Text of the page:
"Believe Again" is the perfect opener for the album. It really pulls the listener right in.
I'm so glad. It's funny because I'd written that when I was in Ireland right before Christmas 2006. After my second album back in Australia, I hadn't really written as much as I would've liked to write. Normally I write a lot, but I'd stopped for a second there. At that time, I don't think I'd recovered properly from going through so much with my parents' divorce and all this other stuff that happened. When I wrote the song, it really said exactly what I felt like. I ended up going back to Australia for the holidays to see my parents. A lot had changed because of the divorce. Still, I knew it was going to be a really nice Christmas. For the first time, I had really let go of everything on my shoulders, and I felt like I was starting to turn it around. So I wrote "Believe Again." That song did turn the whole album around. I really did believe again. After Christmas, I wrote "In this Life" and "Angels in the Room." Then literally, the album wrote itself. We used live strings at the beginning of the song. It was this big orchestra, and it was incredible. I really love that song. I just sang these melodies, and I wanted it to be something where people could listen to it and say, "Yeah, I believe again. I believe in myself, and I believe in my work." I love the message of that song.
What's the story behind "God Laughs?"
Well, that was about my parents breaking up. They'd been together my whole life, and it only happened within these past couple years. I wrote about it because there are so many people in the world that go through this, and I knew the emotion that I felt in that situation. Life can change so dramatically, and I wanted to explore that in the song. It's funny, because I've had so many people write in and say, "Delta, darling, God's not laughing at you!" [Laughs] I'm like, "No, I mean this in a really positive light!" [Laughs]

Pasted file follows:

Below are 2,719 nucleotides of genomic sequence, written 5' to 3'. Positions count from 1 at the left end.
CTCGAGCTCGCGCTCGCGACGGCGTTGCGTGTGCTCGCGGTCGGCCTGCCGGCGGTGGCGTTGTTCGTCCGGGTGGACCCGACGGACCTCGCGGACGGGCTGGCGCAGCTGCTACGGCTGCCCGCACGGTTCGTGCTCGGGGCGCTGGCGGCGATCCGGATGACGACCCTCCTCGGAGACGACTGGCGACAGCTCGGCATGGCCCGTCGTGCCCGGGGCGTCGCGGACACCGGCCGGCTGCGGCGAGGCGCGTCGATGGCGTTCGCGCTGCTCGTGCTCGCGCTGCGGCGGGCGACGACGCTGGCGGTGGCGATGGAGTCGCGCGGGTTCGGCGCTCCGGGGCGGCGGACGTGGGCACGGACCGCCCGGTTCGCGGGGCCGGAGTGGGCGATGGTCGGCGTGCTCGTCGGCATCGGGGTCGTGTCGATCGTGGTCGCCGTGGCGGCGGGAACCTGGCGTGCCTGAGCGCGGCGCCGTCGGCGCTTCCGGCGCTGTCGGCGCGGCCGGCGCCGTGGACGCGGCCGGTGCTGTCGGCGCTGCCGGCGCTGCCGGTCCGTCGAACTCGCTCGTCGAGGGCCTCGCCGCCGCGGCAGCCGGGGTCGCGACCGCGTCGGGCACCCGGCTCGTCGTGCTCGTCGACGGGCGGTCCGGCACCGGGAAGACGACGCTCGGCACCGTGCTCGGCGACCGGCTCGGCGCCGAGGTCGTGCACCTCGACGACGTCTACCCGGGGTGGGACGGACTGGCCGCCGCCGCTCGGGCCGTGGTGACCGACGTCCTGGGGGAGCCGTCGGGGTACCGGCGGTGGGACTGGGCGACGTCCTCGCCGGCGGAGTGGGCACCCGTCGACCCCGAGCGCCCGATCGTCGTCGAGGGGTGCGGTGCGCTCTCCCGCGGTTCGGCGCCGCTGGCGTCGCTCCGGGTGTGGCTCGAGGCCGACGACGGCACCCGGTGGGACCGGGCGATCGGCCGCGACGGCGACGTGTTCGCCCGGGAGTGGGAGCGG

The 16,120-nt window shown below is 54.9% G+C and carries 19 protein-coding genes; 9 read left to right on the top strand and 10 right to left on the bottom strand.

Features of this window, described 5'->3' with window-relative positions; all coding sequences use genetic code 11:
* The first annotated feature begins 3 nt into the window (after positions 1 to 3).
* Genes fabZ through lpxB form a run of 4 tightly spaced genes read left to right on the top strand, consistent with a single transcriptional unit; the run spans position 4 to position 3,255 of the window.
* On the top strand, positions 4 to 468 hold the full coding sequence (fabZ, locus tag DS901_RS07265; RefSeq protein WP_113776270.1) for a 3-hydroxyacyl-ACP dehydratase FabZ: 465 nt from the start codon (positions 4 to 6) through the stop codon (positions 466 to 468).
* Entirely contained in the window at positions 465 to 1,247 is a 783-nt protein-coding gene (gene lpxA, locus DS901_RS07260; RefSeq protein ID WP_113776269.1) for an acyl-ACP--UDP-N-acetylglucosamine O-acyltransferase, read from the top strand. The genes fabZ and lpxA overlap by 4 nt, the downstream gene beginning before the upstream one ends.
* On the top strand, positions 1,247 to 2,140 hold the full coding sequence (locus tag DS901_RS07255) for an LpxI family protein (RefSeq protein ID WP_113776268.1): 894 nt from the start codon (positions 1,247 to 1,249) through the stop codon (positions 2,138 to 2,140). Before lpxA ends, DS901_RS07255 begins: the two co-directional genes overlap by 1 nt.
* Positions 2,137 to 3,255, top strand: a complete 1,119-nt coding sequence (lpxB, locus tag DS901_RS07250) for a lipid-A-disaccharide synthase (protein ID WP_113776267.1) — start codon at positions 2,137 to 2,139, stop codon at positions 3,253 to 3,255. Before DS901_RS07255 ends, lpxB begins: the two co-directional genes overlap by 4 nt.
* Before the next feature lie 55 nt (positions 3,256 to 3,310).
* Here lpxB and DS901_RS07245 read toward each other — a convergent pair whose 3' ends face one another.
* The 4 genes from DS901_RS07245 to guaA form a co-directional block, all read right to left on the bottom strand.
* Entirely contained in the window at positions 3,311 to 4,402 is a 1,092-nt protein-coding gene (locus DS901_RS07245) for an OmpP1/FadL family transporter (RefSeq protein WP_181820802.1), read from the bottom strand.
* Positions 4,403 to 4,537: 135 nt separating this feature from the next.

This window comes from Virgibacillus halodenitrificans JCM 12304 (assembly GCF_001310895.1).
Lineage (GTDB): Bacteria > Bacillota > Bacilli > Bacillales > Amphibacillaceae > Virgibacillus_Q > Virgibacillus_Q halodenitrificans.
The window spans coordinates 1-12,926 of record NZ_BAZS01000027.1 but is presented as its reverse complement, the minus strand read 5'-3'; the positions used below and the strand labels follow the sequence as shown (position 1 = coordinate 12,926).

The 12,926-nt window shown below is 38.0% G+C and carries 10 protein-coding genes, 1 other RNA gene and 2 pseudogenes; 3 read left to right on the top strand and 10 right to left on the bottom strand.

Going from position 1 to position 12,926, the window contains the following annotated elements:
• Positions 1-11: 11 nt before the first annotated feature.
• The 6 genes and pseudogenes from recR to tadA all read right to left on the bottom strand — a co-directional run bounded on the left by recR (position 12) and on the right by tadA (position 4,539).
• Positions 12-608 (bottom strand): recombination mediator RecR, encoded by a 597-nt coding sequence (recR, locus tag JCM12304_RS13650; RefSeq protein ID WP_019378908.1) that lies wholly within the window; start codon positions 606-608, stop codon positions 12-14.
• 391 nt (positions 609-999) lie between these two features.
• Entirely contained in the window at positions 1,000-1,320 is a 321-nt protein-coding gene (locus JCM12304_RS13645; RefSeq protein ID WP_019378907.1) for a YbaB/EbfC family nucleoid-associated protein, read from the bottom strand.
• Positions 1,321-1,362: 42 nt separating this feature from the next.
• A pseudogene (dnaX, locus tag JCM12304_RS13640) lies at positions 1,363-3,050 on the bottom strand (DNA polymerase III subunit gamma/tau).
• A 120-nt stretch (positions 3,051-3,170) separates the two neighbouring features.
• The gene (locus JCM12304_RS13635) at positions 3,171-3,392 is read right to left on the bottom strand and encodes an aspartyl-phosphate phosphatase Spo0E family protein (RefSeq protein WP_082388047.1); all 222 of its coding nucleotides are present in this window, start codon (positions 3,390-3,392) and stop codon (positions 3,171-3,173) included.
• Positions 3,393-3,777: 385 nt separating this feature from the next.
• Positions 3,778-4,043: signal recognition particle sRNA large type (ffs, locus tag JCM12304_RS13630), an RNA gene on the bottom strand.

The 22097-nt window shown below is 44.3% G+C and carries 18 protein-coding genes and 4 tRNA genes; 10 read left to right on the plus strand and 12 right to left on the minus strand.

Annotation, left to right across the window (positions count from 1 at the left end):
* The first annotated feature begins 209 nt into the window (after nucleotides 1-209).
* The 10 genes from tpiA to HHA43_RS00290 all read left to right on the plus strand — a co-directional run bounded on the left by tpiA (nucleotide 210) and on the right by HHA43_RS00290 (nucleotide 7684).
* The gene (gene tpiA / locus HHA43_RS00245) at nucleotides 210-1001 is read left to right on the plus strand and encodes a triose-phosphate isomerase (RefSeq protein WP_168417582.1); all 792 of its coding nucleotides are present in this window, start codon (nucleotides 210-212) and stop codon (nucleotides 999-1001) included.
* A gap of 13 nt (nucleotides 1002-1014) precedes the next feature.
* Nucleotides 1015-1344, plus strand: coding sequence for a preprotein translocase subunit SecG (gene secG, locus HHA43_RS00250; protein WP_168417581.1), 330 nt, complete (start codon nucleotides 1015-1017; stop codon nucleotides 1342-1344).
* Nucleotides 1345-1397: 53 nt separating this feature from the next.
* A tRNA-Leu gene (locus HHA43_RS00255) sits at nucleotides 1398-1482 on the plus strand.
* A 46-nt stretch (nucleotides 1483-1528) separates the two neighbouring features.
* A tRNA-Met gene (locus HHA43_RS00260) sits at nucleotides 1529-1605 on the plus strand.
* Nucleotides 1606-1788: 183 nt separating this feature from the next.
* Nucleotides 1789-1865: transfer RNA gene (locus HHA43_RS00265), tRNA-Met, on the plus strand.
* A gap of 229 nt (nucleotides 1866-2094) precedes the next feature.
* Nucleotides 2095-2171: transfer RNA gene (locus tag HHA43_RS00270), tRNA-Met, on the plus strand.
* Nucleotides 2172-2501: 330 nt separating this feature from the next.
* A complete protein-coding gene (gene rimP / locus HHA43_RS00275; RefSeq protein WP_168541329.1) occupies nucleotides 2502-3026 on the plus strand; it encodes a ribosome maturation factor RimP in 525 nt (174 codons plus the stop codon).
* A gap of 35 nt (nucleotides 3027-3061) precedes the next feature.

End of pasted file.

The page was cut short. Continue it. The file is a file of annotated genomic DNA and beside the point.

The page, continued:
"Angels in the Room" fits as a cohesive conclusion to the record.
I'm always interested in talking about life, and we were talking about the universe and who, what, where and why. I talk about life a lot in my songs. I love everything that has to do with the psychology of people. "Angels" was me imagining myself singing in front of all the people that have supported me and saying, "There must be angels in the room."
“Life can change so dramatically, and I wanted to explore that in the song”
The music also has a cinematic quality.
"Angels in the Room" could go on Grey's Anatomy. That's my favorite T.V. show [Laughs]. I love that show, and I'd love to have a song on it.
Even though you're established in Australia, you're starting fresh in the U.S. in a sense. Is that exciting?
I can't wait to tour America. You only get to introduce yourself to people once, and that process of discovery for an artist is really beautiful. It's great to start again. It's fun. You get to have that experience and enjoy the whole process all over again.